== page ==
But if you set clear and achievable goals between now and reaching the summit, including establishing skills, strength, and tools to get there, then it’s easier to stay the course and easier to ultimately achieve the high and hard result.
For your sales team, this means breaking down their high and hard goal into smaller chunks, such as the promotions they will need and other goals they must meet. Then break that down further into what they need to do this quarter, this month, this week, and this day.
Some of these goals will necessarily be quota-related. But in order to be clear and achievable, they must also include goals such as, “Make X number of prospecting calls each week,” “Spend X number of hours studying new sales skills,” “Seek out mentoring and coaching at least X number of times each month,” and so on.
4. Good habits are the building blocks of meeting goals
If you’ve ever set a goal to lose weight, work out, or fit into a new outfit, then you understand this fact: Good habits are necessary to the meeting of clear and achievable goals.
The same is true for your sales team. While you’re setting goals with each team member, help them identify the specific habits they need to change in order to meet their goals. If they have habits of putting off prospecting calls “until I have time for it,” or of skipping straight to presentation when they think a prospect is ready (rather than when the best practice calls for it), then these are habits they can focus on changing.
Replace bad habits with supportive habits. Supportive habits may include things like getting their prospecting done first thing in the morning; coming into the office with their coffee and lunch already prepared so it doesn’t form a distraction later in the day; building a block of time into their schedule for pre-call planning; establishing weekly or monthly check-ins with their sales coach; and so on.
Supportive habits are easiest to form when they are enabled by a supportive structure. Help salespeople establish checklists and then build reinforcement of new habits into their daily workflow. For sales habits, this is best built into the CRM, where the salesperson spends time already, so that it becomes an integral part of their daily activities.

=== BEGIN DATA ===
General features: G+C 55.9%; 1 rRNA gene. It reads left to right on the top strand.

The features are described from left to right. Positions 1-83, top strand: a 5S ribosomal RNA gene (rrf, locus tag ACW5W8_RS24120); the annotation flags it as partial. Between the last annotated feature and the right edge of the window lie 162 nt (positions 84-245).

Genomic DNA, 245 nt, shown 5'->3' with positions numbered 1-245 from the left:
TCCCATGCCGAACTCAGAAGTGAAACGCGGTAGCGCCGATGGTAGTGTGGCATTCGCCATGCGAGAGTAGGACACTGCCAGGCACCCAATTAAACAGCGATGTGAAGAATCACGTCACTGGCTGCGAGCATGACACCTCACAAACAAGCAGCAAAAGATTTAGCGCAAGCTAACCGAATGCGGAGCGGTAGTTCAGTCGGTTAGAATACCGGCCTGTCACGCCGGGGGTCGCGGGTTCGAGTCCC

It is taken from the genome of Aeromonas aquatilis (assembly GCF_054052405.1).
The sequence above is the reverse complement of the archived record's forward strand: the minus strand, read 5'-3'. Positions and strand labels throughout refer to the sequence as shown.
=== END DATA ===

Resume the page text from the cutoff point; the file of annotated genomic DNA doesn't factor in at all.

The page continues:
5. You can support goal achievement by supporting flow
Flow is an optimal state of performance, in which you are completely focused on the activity at hand and its achievement. Flow is a combination of being “in the moment” and “flowing toward an outcome.” It is a state that both feels good and is highly productive.
You can help your salespeople achieve flow as they move toward their clear goals and their high and hard goals this year by removing obstacles and supporting their flow state. For instance:
- Help them establish routines that lead toward a flow state
- Remove obstacles that take them out of their routine and their flow, such as having to switch between technology applications or having to go searching for information and content
- Reinforce correct behaviors within their workflow, so it becomes part of their flow instead of something else to remember
- Eliminate “what do I do next?” for routines and sales processes by building reinforcement and guidance into their workflow
- Build goals into their daily workflow so they can measure their progress as they go
Every year, I get excited about my new goals, and especially about all the new techniques and research that can help me achieve them. And, because my company produces software that enables sales teams, I get excited about everything we build into Membrain to help our customers achieve their goals.
This past year, for instance, we improved the goal-setting tools inside our software. The improved tools help managers easily set goals for, and with their salespeople, so you can readily apply the lessons of the past year and support your team in achieving their goals for this year, with just a few clicks.
We would love to show you how it works, and all the many ways that our platform supports goal achievement. Contact us for a demo.